OneNOAA Science Seminar Series

Presenter(s):
Erin Easton - University of Texas Rio Grande Valley

Sponsor(s):
NOAA Deep Sea Coral Research and Technology ProgramPoint of Contact: heather.coleman@noaa.gov (301-427-8650)Register for the webinar: https://attendee.gotowebinar.com/register/6172660881479604236.For audio: Participants can use their computer speakers or call 631-992-3221 followed by passcode 493-034-810.

Abstract:
The continental shelf of the western Gulf of Mexico is a wide, muddy shelf punctuated by a few protruding reefs at mesophotic depths (30-150 m). These reefs provide essential habitat for abundant and diverse marine communities. Most of our knowledge of the octocorals on these reefs is obtained from video surveys and samples collected at the Flower Garden Banks National Marine Sanctuary but few detailed morphological analyses and genetic studies have been conducted on the collected samples. Because octocorals can be difficult to assign to species from images and the intraspecific and interspecific morphological variations are not well understood for many octocoral taxa, their diversity may be under or overestimated at these reefs. In addition, traditional barcoding regions for octocorals often reveal few to no genetic differences within species or closely related species. To identify new potential barcode regions and to determine whether genetic analysis of the collected octocorals reveal different diversity patterns, we obtained mitogenomes for octocoral morphospecies. Dozens of new primers were designed and at least three potential barcode regions were identified. Preliminary mitogenome data reveal field identifications are often inaccurate, some morphospecies consist of multiple distinct lineages, some morphospecies are genetically distinct from species reported from the region, and target mitogenome regions that may better resolve interspecific differences than the standard barcoding regions used for octocoral studies.Subscribe to the OneNOAA Science Seminar weekly email: Send an email to OneNOAAscienceseminars-request@list.woc.noaa.gov with the word 'subscribe' in the subject or body
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14 April 2020

Title:
New
Southeast Climate Monthly Webinar
Presenter(s): Sandra Rayne, Southeast Regional Climate Center, David Zierden, Florida State Climatologist, Kenneth Kunkel, North Carolina Climate Science Report
Date & Time: 14 April 2020
10:00 am - 10:45 am ET
Location: Webinar,
Description:

OneNOAA Science Seminar Series

Presenter(s):

Climate Overview
Sandra Rayne | Southeast Regional Climate Center

Emerging Florida Drought
David Zierden | Florida State Climatologist

State Spotlight
Kenneth Kunkel | North Carolina Climate Science Report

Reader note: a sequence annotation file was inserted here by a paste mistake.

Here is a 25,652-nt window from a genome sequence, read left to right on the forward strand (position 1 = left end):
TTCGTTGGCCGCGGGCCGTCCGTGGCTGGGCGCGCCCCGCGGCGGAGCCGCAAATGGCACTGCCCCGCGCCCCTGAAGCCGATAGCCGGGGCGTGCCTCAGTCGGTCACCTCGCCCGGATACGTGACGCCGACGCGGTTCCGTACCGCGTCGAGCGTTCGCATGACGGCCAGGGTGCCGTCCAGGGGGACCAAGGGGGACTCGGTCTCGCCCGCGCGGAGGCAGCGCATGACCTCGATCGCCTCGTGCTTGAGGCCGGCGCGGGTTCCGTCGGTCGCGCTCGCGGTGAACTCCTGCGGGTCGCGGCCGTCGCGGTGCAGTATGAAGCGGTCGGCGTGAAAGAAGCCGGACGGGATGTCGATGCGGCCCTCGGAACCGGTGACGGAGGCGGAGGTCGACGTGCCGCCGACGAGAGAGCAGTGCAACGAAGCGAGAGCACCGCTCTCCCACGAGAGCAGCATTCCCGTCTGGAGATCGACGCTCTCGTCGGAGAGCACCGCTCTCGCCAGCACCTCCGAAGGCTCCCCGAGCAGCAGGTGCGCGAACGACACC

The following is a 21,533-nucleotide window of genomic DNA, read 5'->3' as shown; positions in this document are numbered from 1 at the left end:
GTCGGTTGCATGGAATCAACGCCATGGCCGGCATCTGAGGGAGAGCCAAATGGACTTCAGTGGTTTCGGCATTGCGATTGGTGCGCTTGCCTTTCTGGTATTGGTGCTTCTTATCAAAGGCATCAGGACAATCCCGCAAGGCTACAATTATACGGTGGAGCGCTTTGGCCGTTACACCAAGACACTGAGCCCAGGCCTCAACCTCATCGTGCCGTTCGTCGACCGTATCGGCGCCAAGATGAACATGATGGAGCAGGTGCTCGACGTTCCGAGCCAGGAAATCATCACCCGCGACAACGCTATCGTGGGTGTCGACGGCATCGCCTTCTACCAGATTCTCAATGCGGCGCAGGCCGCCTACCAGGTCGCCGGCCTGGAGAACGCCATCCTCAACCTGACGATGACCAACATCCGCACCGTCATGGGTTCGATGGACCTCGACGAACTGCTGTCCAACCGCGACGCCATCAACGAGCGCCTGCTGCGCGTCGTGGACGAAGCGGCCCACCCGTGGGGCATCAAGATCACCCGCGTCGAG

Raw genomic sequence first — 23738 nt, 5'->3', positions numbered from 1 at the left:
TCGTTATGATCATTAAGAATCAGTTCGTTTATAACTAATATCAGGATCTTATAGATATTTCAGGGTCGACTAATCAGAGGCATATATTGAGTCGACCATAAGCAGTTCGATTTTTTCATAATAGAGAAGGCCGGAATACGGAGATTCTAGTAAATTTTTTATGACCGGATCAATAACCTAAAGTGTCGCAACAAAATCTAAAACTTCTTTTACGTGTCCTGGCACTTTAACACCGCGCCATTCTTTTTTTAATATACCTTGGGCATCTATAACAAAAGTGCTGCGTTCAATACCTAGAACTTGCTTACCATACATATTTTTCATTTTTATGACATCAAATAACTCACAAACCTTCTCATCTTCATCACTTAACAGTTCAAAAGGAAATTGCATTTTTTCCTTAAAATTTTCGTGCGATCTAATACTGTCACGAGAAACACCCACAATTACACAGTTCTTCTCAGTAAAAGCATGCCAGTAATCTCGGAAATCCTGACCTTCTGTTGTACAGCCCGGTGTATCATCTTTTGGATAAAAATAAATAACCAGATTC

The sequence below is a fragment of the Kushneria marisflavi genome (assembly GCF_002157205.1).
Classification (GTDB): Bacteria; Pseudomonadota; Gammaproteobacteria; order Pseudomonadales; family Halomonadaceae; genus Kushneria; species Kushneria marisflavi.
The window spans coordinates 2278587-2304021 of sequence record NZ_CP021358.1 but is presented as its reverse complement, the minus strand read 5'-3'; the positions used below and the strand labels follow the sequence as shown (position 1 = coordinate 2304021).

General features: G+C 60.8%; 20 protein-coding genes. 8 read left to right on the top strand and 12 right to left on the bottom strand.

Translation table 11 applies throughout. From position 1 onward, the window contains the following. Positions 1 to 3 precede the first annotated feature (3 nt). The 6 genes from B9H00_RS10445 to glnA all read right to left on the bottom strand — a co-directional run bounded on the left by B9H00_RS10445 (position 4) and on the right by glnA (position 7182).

Sponsor(s):
NOAA NCEI, National Integrated Drought Information System (NIDIS), National Weather Service, Southeast Regional Climate Center, American Association of State Climatologists

POC: Meredith Muth (Meredith.muth@noaa.gov)

Abstract:

Join us for the Southeast Climate Monthly Webinar! These webinars will provide the region's stakeholders and interested parties with timely information on current and developing climate conditions such as drought, floods and tropical storms, as well as climatic events like El Niño and La Niña. Speakers may also discuss the impacts of these conditions on topics such as wildfires, agriculture production, disruption to water supply, and ecosystems.

Register here: https://register.gotowebinar.com/register/6237950982818924556

Are our seminars recorded? Yes, you can find them here (https://www.youtube.com/channel/UCmADP4Cm4SNtYZMmrY48PtQ)

Seminar POC for questions: Meredith Muth (Meredith.muth@noaa.gov)

Subscribe to the OneNOAA Science Seminar weekly email:
Send an email to OneNOAAscienceseminars-request@list.woc.noaa.gov with the word 'subscribe' in the subject or body. See https://www.nodc.noaa.gov/seminars/
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Title: NOAA NCEI Appraisal to Archive
Presenter(s): Steve Ruts, NOAA NCEI
Date & Time: 14 April 2020
1:00 pm - 2:00 pm ET
Location: via webinar (registration required)
Description:

OneNOAA Science Seminar Series

Presenter(s):
Steve Rutz

Remote Access:
Please register for NCEI Seminar Series at:
https://attendee.gotowebinar.com/register/3963349493388174861
After registering you will receive a confirmation email containing information about joining the webinar.If you are joining from a telephone, dial:415-655-0060Access code: 219-817-007
POC for questions: Fred Burnett - NOAA Federal <fred.burnett@noaa.gov>

Abstarct: TBD

Subscribe to the OneNOAA Science Seminar weekly email:
Send an email to OneNOAAscienceseminars-request@list.woc.noaa.gov with the word 'subscribe' in the subject or body. Visit the OneNOAA Science Seminar Series website for more information.
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Title: The Opportunity Imperative
Presenter(s): Craig McLean, NOAA's Assistant Administrator for Oceanic and Atmospheric Research and NOAA Acting Chief Scientist
Date & Time: 14 April 2020
2:00 pm - 3:00 pm ET
Location: Via webinar only.
Description:

OneNOAA Science Seminar Series
Seminars are available to the Public via webinar, and NOAA staff can attend in person or via webinar.

Title:
The Opportunity Imperative

Presenter(s):
Craig McLean, NOAA Assistant Administrator for Oceanic and Atmospheric Research and NOAA Acting Chief Scientist.